Kathy Kallick Band,
Between the Hollow & the High-Rise
(Live Oak, 2010)

Rich in Tradition,
Black Mountain Special
(Mountain Roads, 2010)

As bluegrass enters its seventh decade, one can only marvel anew at its durability. Country music itself, in whose midst bluegrass arose as one commercial strain, long ago relegated the genre so far to the margins that few even define bluegrass as "country" anymore. Long ago, Alan Lomax famously called the then-emerging genre "folk music with overdrive." Or, if one prefers to stress its relationship to mid-century country music, one might think of it as a form of it that, far more than any other, recalls its rural and regional origins.

Though the culture that created it barely survives, bluegrass -- the child of the isolated world of the Appalachian mountains and lowlands -- thrives. That has at least something to do with its having been adopted by northern musicians and taken to a national -- and then international -- audience. The new CDs by the Kathy Kallick Band (Kallick's 15th) and Rich in Tradition (its first) exemplify bluegrass' wide appeal and showcase its expansion across the national landscape. Kallick and companions hail from the Bay area of California, while Rich in Tradition holds down the old home place in North Carolina. Each performs the music with a distinctive accent, but both do something that is joyously, indisputably pure bluegrass.

I can't pretend to have heard all of Kallick's albums -- I reviewed the Kallick Band's Warmer Kind of Blue in this space on 30 July 2005 -- and in any event not all of those recordings are bluegrass-based. Even so, I am sure Between the Hollow & the High-Rise must rank among the finest of the lot. Focused more than most bluegrass recordings on strong melodies, it attests eloquently to Kallick's strengths as a vocalist, songwriter and picker of others' material. The covers are generally recognizable to those who've put in a lot of bluegrass listening -- for example, Josh Graves's wistfully romantic "Come Walk with Me," the Louvin Brothers' energetic gospel "There's a Higher Power," the playful folk song "Cindy" (curiously, rarer in the bluegrass repertoire than one might suppose) -- but they're none of them exhausted and unwelcome. Besides, the band's impeccably restrained picking and heart-catching harmonies are not there to be resisted. Kallick's compositional skills are on glad display in six outstanding cuts, my personal favorite being "My House," a sort of secular treatment of the metaphor Stuart Hamblen employed in the gospel standard "This Old House."

The overall effect is a sweet, California-flavored music that is neither too sweet nor too California. Hollow does feature something fairly rare in bluegrass: an outspoken, side-taking protest song, Kallick's rewrite of the 109-year-old "White House Blues" (here "New White House Blues"), intended for those -- I am one -- whose memories of a certain former Presidential administration are less than overwhelmingly adoring. I imagine that the band resists the temptation to play this one when it performs at festivals in red states.

The latest from the recently established but already estimable Mountain Roads label, Rich in Tradition's Black Mountain Special is so exuberant in its celebration of the old-time mountain-bluegrass sound that you'd almost think these five guys -- all native sons -- had invented it. Guitarist and lead vocalist Mickey Galyean is the son of well-regarded bluegrass songwriter/banjoist Cullen Galyean (the subject of a tribute disc, Born Into Bluegrass, which I reviewed here on 13 February 2010). In fact, the title (also opening) cut is the work of the elder Galyean, who died on July 13 of this year. On this and others the younger takes on the bulk of the vocal duties, but when Greg Jones (mandolin) and Brad Hiatt (bass) step forward to the microphone, the listener will begin to grasp how truly deep the talent pool is.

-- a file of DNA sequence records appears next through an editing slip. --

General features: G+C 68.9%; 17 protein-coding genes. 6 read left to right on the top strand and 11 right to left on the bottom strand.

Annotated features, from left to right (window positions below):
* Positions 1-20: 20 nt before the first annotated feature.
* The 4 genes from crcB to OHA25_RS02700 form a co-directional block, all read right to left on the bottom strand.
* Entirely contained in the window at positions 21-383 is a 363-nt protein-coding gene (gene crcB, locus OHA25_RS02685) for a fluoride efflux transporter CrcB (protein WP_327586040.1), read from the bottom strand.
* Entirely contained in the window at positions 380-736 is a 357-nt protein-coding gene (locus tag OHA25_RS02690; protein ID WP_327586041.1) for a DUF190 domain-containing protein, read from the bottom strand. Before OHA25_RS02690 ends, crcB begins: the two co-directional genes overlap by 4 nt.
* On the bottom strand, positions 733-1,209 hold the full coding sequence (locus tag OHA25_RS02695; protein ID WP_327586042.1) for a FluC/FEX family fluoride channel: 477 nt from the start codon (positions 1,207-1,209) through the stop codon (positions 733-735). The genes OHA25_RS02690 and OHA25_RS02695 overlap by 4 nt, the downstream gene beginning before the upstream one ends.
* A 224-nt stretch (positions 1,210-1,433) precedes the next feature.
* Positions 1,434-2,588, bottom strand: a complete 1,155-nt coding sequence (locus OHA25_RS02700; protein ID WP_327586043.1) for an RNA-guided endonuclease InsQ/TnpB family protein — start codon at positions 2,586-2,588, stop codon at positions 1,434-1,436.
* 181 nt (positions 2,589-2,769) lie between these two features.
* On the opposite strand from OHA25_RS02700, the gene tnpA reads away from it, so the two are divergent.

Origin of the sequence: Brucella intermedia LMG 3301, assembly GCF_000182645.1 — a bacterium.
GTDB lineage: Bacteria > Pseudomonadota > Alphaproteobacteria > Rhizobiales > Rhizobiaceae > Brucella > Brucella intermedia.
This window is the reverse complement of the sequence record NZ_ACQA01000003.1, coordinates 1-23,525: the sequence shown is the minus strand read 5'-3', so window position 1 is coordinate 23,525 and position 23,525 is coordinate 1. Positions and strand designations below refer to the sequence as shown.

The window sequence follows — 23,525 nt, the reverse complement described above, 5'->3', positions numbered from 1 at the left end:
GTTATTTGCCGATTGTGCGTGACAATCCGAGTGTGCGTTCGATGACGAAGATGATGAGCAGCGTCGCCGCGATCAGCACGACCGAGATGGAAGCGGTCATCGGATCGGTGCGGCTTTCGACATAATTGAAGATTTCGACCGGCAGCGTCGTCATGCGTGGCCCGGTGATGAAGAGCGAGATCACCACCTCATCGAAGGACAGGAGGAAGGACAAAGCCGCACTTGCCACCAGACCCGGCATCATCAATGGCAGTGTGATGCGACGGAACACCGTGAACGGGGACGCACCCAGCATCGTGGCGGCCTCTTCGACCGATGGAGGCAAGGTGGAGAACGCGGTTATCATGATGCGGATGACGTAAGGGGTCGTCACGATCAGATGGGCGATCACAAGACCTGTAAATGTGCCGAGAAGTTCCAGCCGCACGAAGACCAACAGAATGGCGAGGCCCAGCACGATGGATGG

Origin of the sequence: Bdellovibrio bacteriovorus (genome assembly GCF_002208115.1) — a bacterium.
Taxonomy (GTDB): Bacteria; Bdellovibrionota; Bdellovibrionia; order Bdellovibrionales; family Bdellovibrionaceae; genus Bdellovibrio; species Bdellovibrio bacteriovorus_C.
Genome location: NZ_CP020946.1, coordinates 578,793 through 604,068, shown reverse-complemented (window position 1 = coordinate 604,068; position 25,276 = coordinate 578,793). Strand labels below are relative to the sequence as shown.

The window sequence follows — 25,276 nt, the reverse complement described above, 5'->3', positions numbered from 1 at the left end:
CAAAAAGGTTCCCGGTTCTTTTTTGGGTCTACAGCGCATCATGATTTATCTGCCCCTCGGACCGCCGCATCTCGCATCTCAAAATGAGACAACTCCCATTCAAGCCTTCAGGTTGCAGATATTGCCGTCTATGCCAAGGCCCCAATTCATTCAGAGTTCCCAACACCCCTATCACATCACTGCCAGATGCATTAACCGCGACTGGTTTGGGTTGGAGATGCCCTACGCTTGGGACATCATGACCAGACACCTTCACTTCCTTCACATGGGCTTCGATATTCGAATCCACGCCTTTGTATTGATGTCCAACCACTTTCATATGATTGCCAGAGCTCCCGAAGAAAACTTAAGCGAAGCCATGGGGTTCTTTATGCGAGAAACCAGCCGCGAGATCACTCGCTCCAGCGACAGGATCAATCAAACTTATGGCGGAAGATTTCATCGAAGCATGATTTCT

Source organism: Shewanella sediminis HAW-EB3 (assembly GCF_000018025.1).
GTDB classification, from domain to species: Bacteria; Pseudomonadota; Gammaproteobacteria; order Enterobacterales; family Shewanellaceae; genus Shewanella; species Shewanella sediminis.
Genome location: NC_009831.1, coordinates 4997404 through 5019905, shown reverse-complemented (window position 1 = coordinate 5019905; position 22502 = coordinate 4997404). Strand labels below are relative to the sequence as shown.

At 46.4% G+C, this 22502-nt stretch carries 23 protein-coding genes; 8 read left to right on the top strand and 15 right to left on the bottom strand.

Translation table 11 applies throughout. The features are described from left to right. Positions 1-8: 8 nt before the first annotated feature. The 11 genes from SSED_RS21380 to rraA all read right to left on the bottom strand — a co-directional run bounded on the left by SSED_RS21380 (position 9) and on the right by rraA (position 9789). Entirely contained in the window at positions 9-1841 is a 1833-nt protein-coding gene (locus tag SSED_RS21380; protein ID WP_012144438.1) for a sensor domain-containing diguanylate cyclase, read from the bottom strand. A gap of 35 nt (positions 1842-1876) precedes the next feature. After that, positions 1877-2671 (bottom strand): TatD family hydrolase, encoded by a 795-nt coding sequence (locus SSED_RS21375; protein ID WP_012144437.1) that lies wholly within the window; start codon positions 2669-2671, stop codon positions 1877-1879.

If the Kallick band brings (as already noted) "sweet" to mind, the relevant adjective here is "tough" in the manner of the hard-core traditional outfits, where the drive is propulsive, the harmonies fierce, the recitation of life's hardships stoic. The original songs -- individually by Galyean, Jones and Hiatt -- are keenly written, plainly stated. The covers are solid, perhaps none more so than the seldom-revisited "Red & Green Signal Lights," co-written (with lyricist Harry V. Neal) around the turn of the last century by Gussie Davis, the African-American songman also behind the original "Irene, Goodnight." The story is sort of reminiscent of the one that frames the icky 1970s super-hit "Tie a Yellow Ribbon Around the Old Oak Tree," but even with its full-bodied immersion in old-fashioned sentimentality, Neal/Davis's telling is infinitely superior. Other cuts draw from mountain folk balladry, George Jones-style country and rural gospel. Wherever the music comes from, the boys sing it and play it like champs.

Whether it's sprouting in new ground or old, bluegrass yet grows as colorfully and sturdily as a patch of wildwood flowers. The Kathy Kallick Band and Rich in Tradition are living evidence of how fertile the soil remains.

music review by
Jerome Clark

6 November 2010

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